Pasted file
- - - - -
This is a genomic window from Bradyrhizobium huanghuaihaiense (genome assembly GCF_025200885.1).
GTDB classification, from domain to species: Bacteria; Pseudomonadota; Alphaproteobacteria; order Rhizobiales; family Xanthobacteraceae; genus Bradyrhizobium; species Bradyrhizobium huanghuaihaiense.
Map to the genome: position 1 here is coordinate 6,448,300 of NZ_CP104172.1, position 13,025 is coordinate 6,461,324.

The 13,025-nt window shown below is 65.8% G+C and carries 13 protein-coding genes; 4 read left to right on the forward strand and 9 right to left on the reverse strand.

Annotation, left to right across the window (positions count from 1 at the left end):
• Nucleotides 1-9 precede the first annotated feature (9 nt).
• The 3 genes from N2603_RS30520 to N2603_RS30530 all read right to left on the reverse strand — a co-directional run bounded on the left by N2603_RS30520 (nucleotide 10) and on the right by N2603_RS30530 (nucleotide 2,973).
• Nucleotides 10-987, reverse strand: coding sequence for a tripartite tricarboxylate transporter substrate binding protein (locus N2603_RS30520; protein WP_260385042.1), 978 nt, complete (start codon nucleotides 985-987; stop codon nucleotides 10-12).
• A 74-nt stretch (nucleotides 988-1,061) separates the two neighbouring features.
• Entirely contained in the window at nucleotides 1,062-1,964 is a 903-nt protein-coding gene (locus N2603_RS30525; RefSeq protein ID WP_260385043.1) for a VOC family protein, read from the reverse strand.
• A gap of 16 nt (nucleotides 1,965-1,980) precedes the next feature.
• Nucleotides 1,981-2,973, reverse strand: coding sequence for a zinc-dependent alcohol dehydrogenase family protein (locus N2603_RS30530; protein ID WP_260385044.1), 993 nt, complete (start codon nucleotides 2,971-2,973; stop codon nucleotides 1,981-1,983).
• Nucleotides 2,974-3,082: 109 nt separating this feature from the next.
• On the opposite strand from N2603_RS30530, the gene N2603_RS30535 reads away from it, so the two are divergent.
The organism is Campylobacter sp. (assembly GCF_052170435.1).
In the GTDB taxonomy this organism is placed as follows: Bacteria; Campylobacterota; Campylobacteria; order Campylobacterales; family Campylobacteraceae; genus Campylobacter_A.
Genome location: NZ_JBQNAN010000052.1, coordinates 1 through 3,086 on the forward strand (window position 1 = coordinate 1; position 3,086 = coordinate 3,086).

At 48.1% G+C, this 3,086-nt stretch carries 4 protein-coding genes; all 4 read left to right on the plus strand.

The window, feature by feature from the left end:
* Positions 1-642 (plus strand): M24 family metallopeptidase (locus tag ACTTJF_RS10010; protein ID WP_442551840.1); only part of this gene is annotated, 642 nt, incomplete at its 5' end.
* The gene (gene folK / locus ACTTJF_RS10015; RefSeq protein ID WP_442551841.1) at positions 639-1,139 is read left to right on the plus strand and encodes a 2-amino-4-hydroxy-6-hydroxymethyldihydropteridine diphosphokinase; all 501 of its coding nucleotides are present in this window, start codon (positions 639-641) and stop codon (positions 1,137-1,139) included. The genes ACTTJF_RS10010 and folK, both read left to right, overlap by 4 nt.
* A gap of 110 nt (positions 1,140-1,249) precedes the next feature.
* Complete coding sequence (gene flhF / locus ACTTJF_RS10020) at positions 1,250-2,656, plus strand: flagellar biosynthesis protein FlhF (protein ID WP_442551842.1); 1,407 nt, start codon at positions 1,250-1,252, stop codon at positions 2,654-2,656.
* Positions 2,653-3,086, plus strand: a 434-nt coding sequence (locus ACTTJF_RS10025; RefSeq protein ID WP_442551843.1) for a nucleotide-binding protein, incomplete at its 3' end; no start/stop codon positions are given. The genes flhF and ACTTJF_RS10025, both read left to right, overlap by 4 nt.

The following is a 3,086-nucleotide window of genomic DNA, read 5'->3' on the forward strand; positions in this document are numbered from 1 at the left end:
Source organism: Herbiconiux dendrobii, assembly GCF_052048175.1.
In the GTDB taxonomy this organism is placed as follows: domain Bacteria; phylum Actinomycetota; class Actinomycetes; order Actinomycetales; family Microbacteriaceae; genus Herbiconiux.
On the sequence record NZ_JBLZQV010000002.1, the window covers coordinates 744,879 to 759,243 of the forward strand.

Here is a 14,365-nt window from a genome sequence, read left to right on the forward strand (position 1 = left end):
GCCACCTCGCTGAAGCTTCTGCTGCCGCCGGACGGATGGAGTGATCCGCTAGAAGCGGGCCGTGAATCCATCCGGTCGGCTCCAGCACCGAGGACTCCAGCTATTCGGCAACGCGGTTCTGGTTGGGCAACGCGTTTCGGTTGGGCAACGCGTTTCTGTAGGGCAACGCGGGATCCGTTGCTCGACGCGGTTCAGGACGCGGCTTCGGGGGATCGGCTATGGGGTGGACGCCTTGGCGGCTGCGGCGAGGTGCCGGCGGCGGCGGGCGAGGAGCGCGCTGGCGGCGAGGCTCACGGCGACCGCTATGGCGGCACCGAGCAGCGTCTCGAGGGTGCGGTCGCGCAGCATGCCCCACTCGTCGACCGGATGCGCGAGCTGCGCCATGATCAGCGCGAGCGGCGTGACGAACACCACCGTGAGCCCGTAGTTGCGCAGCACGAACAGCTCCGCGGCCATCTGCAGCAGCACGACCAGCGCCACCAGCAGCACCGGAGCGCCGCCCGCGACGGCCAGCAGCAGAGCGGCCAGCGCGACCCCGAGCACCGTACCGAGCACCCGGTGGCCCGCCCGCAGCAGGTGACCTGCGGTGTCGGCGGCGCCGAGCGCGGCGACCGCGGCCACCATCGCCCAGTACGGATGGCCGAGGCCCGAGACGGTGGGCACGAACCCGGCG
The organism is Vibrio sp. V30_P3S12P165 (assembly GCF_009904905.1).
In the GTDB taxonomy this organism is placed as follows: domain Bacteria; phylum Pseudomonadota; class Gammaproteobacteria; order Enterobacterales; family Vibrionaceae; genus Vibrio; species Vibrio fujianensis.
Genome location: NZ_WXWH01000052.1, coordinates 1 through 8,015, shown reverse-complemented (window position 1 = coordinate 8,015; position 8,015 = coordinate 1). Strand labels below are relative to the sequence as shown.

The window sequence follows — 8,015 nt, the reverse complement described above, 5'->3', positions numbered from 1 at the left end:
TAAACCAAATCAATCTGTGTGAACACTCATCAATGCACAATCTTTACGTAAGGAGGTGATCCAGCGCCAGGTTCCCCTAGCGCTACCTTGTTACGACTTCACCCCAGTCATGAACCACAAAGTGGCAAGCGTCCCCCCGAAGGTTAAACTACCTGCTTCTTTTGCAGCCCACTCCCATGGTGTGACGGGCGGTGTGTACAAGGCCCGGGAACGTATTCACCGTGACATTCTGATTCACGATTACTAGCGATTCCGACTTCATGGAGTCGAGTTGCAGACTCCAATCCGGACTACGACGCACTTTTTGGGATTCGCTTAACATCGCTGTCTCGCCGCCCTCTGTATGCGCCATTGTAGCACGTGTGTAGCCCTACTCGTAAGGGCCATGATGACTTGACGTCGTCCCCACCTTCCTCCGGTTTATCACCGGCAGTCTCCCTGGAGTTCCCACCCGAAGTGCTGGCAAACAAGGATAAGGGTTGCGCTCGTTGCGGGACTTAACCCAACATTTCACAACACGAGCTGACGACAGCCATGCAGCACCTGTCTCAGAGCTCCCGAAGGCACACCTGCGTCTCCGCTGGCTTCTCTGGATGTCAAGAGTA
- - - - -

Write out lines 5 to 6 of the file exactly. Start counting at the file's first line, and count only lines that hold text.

Annotation, left to right across the window (positions count from 1 at the left end):
• Nucleotides 1-9 precede the first annotated feature (9 nt).